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Google May Make EU Antitrust Offer After Almunia Meeting

Google Inc. should send an offer to European Union regulators next month to settle its investigation, the EU’s antitrust chief said after meeting Google Chairman Eric Schmidt today.

EU Competition Commissioner Joaquin Almunia said he expects “Google to come forward with a detailed commitment text in January” that would allow the Brussels-based authority to end the probe into allegations that the world’s largest search engine operator discriminates against rivals.

“I have decided to continue with the process towards reaching an agreement” to settle the investigation, Almunia said in an e-mailed statement. “Since our preliminary talks with Google started in July, we have substantially reduced our differences.”

Google, based in Mountain View, California, is under growing pressure from global regulators probing whether the company is thwarting competition in the market for Web searches. Google is poised to offer voluntary concessions to U.S. authorities that would end a 20-month antitrust probe of its business practices without any enforcement action being taken, two people familiar with the matter said earlier this week.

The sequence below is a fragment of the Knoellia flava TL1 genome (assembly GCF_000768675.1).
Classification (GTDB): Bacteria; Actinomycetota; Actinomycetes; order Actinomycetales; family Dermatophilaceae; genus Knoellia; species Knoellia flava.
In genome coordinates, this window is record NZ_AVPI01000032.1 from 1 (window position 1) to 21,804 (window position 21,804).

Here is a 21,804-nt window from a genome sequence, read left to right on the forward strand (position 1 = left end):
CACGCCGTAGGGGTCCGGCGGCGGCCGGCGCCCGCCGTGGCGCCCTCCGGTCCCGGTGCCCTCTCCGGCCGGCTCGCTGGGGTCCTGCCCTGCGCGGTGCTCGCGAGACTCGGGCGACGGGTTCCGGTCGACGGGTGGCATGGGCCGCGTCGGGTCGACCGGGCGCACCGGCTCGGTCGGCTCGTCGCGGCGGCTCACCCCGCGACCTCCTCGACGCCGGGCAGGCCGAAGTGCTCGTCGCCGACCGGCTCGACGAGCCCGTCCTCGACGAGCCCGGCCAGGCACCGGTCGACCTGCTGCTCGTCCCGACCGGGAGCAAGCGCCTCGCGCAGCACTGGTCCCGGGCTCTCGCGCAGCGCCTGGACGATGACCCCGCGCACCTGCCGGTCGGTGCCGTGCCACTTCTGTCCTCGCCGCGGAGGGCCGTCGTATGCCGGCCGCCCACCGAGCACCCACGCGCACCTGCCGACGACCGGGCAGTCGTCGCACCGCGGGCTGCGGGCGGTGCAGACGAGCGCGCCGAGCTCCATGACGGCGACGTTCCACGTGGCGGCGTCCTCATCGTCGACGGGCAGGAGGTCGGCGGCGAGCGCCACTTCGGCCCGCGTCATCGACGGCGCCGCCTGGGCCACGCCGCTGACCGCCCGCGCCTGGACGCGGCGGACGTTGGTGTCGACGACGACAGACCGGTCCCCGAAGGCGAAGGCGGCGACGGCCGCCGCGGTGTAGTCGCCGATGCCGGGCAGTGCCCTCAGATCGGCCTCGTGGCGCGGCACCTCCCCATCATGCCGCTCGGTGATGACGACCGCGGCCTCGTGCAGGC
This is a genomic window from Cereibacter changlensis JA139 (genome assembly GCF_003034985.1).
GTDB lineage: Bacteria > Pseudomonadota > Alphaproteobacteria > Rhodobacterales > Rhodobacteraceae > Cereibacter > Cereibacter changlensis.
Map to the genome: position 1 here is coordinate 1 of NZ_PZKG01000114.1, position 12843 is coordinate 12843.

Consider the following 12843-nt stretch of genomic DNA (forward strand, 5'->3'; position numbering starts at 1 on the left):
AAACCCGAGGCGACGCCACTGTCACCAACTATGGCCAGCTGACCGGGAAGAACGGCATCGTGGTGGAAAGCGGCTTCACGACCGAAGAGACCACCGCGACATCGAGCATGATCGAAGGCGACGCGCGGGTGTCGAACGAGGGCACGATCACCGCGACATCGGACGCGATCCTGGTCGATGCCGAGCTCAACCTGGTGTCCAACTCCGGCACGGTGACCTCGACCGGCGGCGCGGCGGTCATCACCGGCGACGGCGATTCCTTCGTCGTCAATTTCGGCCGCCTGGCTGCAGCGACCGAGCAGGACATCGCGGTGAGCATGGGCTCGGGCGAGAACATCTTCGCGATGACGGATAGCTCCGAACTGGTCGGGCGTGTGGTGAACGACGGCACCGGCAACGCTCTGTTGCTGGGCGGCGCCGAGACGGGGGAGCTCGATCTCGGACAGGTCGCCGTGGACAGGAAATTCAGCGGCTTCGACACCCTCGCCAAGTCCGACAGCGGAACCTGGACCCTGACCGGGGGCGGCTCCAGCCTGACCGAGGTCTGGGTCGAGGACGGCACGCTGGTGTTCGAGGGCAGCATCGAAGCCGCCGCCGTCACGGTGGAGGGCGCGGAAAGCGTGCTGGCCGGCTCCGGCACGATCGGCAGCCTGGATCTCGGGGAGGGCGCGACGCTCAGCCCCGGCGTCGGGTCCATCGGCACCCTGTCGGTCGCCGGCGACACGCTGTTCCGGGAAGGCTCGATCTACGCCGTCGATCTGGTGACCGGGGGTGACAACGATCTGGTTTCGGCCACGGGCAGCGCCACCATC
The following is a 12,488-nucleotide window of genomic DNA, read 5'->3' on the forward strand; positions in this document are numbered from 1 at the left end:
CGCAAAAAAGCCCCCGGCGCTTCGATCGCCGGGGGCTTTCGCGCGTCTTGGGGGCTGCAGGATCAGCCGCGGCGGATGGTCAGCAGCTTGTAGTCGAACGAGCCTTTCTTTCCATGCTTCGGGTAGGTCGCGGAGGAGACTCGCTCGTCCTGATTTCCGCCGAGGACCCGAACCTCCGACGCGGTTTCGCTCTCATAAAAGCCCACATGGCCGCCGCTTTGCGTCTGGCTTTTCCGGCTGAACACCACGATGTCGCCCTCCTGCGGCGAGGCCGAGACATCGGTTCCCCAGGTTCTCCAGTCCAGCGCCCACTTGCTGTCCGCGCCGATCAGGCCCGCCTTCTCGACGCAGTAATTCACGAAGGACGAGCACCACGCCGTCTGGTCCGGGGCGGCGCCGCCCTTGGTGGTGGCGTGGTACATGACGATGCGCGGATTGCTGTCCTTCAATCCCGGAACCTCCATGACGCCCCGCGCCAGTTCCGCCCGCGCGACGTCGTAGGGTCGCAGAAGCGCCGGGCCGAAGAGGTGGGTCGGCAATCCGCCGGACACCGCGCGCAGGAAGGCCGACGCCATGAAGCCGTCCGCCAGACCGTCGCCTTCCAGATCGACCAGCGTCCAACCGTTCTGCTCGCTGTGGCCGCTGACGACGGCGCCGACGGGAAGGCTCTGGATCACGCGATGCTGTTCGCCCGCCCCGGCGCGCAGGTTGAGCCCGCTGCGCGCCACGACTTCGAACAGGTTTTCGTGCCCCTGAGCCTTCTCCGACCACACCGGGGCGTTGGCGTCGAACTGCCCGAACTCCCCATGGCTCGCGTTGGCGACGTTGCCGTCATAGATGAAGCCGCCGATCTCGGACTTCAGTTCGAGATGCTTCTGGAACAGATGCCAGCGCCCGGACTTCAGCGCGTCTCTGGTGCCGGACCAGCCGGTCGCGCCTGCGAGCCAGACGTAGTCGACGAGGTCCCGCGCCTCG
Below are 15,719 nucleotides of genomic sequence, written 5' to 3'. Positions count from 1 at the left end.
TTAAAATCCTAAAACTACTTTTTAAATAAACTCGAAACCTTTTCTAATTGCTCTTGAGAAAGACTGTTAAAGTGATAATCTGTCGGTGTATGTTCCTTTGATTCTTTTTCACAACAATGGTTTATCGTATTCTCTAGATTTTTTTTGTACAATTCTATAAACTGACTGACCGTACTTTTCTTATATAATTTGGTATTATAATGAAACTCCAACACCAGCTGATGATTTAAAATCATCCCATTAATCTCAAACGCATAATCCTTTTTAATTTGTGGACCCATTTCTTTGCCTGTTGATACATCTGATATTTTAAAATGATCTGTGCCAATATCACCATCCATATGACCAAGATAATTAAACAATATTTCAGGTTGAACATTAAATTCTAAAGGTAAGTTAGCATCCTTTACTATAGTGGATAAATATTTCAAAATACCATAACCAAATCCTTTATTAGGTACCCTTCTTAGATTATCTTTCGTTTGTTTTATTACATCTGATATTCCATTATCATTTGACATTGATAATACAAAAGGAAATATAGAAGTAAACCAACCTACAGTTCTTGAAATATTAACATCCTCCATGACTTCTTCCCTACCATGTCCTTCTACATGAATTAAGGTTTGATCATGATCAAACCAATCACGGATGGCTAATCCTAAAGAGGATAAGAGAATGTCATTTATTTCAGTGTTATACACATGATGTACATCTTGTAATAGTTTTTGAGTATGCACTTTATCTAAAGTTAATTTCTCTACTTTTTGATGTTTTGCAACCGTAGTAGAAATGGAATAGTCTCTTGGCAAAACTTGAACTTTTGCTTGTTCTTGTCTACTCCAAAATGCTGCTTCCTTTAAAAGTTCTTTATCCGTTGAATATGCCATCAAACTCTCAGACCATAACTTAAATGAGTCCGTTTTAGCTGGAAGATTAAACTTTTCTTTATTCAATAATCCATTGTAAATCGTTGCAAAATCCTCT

Google’s offer would be sent to rivals and customers for comments before the EU could move to drop its two-year-old probe without imposing a fine or declaring that the company violated antitrust rules.

Google will “continue to work cooperatively with the commission,” Al Verney, a spokesman for Google in Brussels, said in a telephone interview.

EU Probe

Almunia said the EU was concerned about the way Google’s specialist search-services are promoted above those of rivals, how it uses and displays other content on search services, its exclusive agreements with websites that show search ads and restrictions that reduce advertisers’ ability to shift ad campaigns from Google’s AdWords platform.

Google in July outlined a proposal to end the EU antitrust investigation. Almunia has previously said that he would send Google a formal antitrust complaint if the company’s proposal was unsatisfactory. He warned that settlements couldn’t go on indefinitely.

In 2010, the EU began investigating claims Google discriminated against other services in its search results and stopped some websites from accepting competitors’ ads. While Microsoft and partner Yahoo! Inc. have about a quarter of the U.S. Web-search market, Google has almost 95 percent of the traffic in Europe, Microsoft said in a blog post last year, citing data from regulators.

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